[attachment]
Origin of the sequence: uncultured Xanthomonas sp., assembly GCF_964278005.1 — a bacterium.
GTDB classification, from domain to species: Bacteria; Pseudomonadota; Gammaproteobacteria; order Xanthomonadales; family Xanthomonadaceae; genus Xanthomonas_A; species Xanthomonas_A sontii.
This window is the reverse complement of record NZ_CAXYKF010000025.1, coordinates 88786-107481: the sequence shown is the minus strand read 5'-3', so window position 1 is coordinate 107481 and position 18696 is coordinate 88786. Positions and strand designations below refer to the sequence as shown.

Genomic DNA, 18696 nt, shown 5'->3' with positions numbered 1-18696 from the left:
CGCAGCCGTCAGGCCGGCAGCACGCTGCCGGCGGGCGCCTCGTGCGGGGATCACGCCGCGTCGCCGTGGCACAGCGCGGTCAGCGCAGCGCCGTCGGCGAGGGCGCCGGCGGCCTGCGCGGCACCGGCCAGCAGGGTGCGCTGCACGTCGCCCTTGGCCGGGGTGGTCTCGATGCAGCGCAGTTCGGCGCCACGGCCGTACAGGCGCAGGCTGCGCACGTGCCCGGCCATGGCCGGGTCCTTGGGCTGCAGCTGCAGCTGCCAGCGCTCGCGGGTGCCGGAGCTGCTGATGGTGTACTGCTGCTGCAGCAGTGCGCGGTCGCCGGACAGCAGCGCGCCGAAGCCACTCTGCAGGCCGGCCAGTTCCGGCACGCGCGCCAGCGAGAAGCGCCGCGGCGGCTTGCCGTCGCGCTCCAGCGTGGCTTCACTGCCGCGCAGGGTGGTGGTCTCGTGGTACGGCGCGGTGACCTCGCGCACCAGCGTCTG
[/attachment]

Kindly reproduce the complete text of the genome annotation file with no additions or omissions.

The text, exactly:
Origin of the sequence: uncultured Xanthomonas sp., assembly GCF_964278005.1 — a bacterium.
GTDB classification, from domain to species: Bacteria; Pseudomonadota; Gammaproteobacteria; order Xanthomonadales; family Xanthomonadaceae; genus Xanthomonas_A; species Xanthomonas_A sontii.
This window is the reverse complement of record NZ_CAXYKF010000025.1, coordinates 88786-107481: the sequence shown is the minus strand read 5'-3', so window position 1 is coordinate 107481 and position 18696 is coordinate 88786. Positions and strand designations below refer to the sequence as shown.

Genomic DNA, 18696 nt, shown 5'->3' with positions numbered 1-18696 from the left:
CGCAGCCGTCAGGCCGGCAGCACGCTGCCGGCGGGCGCCTCGTGCGGGGATCACGCCGCGTCGCCGTGGCACAGCGCGGTCAGCGCAGCGCCGTCGGCGAGGGCGCCGGCGGCCTGCGCGGCACCGGCCAGCAGGGTGCGCTGCACGTCGCCCTTGGCCGGGGTGGTCTCGATGCAGCGCAGTTCGGCGCCACGGCCGTACAGGCGCAGGCTGCGCACGTGCCCGGCCATGGCCGGGTCCTTGGGCTGCAGCTGCAGCTGCCAGCGCTCGCGGGTGCCGGAGCTGCTGATGGTGTACTGCTGCTGCAGCAGTGCGCGGTCGCCGGACAGCAGCGCGCCGAAGCCACTCTGCAGGCCGGCCAGTTCCGGCACGCGCGCCAGCGAGAAGCGCCGCGGCGGCTTGCCGTCGCGCTCCAGCGTGGCTTCACTGCCGCGCAGGGTGGTGGTCTCGTGGTACGGCGCGGTGACCTCGCGCACCAGCGTCTG